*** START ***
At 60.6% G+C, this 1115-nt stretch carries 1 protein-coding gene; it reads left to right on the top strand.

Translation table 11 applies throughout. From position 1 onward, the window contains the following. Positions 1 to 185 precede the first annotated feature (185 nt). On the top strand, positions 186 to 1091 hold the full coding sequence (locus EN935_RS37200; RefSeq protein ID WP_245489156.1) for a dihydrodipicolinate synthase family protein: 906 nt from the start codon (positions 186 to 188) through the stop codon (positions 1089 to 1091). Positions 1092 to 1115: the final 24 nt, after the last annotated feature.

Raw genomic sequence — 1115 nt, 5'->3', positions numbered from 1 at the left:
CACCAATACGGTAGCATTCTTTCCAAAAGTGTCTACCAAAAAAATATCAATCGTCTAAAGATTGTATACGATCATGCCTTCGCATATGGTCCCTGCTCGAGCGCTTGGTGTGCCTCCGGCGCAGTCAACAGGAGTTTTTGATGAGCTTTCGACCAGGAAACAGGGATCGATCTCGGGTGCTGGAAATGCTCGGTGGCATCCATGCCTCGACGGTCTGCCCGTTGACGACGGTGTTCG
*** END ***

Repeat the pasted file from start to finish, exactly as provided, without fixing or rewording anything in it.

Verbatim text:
At 60.6% G+C, this 1115-nt stretch carries 1 protein-coding gene; it reads left to right on the top strand.

Translation table 11 applies throughout. From position 1 onward, the window contains the following. Positions 1 to 185 precede the first annotated feature (185 nt). On the top strand, positions 186 to 1091 hold the full coding sequence (locus EN935_RS37200; RefSeq protein ID WP_245489156.1) for a dihydrodipicolinate synthase family protein: 906 nt from the start codon (positions 186 to 188) through the stop codon (positions 1089 to 1091). Positions 1092 to 1115: the final 24 nt, after the last annotated feature.

Raw genomic sequence — 1115 nt, 5'->3', positions numbered from 1 at the left:
CACCAATACGGTAGCATTCTTTCCAAAAGTGTCTACCAAAAAAATATCAATCGTCTAAAGATTGTATACGATCATGCCTTCGCATATGGTCCCTGCTCGAGCGCTTGGTGTGCCTCCGGCGCAGTCAACAGGAGTTTTTGATGAGCTTTCGACCAGGAAACAGGGATCGATCTCGGGTGCTGGAAATGCTCGGTGGCATCCATGCCTCGACGGTCTGCCCGTTGACGACGGTGTTCG